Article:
All Ben Stahl ever wanted was to follow in his artist father's footsteps to be an illustrator. Illustration requires collaboration between an artist and an author and publisher to make visual what has been created by words, and a good illustrator can bring a book to life. For example, it is not possible to think of A.A. Milne's books without the illustrations by Ernest Shepard which forever defined our images of Winnie the Pooh, Eeyore, and Christopher Robin.

Stahl taught art at Bridgeport University and at the Ringling School of Art for fifteen years, then was head of the Famous Artists European branch in Amsterdam for three years until he became a full-time illustrator in 1972. Ten years ago, Bantam Books asked Stahl to illustrate two L. M. Montgomery novels it was reprinting, and he had no idea the impact this assignment would have on his life. He was an award-winning illustrator living outside New York and knew nothing about Prince Edward Island, so he asked staff at the Canadian consulate for slides and information to help him create the covers. Bantam liked the results and asked him to collaborate on four more Montgomery novels.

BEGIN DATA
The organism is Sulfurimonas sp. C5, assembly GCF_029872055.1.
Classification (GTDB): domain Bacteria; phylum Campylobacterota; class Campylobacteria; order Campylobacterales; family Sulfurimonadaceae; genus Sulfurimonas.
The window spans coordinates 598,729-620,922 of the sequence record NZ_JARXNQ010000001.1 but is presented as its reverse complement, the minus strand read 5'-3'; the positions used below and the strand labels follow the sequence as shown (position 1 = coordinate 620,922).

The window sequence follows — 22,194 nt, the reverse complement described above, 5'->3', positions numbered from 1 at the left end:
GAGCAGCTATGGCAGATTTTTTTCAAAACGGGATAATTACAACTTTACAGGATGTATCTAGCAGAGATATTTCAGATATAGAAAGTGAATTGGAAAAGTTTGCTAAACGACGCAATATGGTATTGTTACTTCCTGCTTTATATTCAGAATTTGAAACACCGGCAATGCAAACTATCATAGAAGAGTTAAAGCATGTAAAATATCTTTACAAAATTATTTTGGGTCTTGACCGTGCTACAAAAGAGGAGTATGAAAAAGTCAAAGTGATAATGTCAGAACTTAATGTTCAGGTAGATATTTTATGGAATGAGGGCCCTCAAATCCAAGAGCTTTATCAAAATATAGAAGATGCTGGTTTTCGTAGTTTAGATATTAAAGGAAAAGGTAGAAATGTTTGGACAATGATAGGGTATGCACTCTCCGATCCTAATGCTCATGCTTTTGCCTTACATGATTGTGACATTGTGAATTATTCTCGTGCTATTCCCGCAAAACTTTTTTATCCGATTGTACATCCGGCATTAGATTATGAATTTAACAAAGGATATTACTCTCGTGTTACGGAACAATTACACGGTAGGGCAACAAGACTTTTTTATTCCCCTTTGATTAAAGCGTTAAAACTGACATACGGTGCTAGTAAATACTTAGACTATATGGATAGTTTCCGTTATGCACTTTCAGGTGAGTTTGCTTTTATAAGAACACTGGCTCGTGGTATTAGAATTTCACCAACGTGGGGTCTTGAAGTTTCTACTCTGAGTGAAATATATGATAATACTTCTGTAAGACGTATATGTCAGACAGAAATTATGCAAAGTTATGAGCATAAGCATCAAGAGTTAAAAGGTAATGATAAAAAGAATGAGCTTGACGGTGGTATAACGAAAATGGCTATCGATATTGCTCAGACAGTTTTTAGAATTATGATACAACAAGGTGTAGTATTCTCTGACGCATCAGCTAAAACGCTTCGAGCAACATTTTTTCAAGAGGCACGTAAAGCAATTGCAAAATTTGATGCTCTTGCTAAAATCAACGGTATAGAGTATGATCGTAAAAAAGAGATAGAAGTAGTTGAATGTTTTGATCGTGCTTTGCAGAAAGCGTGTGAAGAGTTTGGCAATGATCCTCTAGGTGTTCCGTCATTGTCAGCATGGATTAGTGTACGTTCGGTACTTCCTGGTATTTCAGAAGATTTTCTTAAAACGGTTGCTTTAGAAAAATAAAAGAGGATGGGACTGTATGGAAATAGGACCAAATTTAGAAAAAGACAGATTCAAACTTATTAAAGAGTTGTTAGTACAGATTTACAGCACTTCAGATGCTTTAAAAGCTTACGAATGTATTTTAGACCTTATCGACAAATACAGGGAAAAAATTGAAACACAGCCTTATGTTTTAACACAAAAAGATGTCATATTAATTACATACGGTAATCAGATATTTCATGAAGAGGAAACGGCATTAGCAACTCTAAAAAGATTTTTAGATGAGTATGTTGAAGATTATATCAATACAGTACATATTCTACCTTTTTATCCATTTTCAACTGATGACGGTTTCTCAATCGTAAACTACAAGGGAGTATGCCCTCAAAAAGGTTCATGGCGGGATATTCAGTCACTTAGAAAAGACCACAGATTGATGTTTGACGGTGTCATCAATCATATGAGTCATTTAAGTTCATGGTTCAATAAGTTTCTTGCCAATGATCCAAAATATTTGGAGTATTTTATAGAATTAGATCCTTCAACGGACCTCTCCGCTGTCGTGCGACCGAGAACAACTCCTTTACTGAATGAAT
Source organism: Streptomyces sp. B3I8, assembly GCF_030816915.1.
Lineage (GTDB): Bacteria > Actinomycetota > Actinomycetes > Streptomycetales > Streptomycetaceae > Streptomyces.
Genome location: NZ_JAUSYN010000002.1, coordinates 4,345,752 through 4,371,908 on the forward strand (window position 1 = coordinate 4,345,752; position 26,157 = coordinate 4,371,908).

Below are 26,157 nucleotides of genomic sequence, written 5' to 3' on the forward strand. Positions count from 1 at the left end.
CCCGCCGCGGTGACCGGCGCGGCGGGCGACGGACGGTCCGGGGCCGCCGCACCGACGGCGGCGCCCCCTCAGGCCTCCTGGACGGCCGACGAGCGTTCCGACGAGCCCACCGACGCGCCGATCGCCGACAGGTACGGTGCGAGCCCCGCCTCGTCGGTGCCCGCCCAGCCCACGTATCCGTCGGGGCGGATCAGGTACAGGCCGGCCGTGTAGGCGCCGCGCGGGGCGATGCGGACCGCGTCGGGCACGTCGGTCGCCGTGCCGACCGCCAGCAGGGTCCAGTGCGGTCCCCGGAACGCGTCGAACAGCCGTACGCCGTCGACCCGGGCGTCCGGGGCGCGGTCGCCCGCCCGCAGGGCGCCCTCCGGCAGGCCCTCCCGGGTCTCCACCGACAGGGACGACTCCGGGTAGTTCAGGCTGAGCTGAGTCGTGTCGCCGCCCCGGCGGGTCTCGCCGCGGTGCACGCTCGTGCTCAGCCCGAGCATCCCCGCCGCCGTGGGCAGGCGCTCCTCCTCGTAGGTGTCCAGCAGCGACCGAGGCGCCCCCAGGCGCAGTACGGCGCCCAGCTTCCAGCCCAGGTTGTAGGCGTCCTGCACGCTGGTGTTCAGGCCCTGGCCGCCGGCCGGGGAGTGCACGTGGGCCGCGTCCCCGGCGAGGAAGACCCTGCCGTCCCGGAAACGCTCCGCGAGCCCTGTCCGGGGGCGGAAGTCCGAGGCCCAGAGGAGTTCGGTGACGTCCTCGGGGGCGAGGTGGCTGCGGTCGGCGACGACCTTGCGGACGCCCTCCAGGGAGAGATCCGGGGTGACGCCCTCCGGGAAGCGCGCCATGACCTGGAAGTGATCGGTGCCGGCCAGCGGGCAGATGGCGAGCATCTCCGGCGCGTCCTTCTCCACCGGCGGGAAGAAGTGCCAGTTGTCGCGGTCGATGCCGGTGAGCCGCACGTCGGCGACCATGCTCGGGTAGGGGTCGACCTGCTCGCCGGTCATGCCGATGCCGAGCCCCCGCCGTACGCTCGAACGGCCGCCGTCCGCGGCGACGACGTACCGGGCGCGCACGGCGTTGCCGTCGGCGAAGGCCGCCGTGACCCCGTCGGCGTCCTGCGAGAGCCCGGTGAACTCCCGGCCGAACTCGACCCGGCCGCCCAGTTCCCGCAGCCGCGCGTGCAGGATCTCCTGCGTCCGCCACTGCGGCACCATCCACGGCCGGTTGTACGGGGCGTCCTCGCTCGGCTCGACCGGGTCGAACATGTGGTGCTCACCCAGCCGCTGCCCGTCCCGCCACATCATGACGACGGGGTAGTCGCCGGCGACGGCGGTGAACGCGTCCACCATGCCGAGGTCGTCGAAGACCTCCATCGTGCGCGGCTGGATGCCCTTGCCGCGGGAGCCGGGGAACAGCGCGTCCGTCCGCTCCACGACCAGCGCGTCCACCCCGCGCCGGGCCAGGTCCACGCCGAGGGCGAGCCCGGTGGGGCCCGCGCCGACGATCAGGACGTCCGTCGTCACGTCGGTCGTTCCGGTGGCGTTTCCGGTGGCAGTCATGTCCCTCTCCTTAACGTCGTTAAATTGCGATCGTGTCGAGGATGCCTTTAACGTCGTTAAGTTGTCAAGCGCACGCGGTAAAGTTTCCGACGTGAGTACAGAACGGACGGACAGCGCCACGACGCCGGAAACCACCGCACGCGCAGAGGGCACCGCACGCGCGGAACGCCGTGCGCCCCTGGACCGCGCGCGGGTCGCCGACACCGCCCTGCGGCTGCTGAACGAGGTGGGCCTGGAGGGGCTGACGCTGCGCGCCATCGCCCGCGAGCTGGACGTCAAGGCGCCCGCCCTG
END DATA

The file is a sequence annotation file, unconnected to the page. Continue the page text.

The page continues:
When he discovered how many Montgomery books there were and that they were all set on Prince Edward Island, he realized that if he were going to continue to illustrate these books, he should visit the Island to see what Montgomery was writing about, because the location played such an important part in her stories. He came for a week that summer to do research and later in the fall made another trip with his wife. They came again the next summer before making the decision that this was where they wanted to live full-time.

Stahl continues to work for his publishers in New York from a Richmond Street studio and has created thirty-six paintings for L.M. Montgomery novels alone. Working on P.E.I. has resulted in changes to the process he uses to create his illustrations. When he first came, he continued to use New York models to pose for the photographs he uses to paint his illustrations, but he decided to try taking the photographs on P.E.I. using Island models and it has worked well. (If you look closely at his book covers and posters, you may recognize some of the people in them.)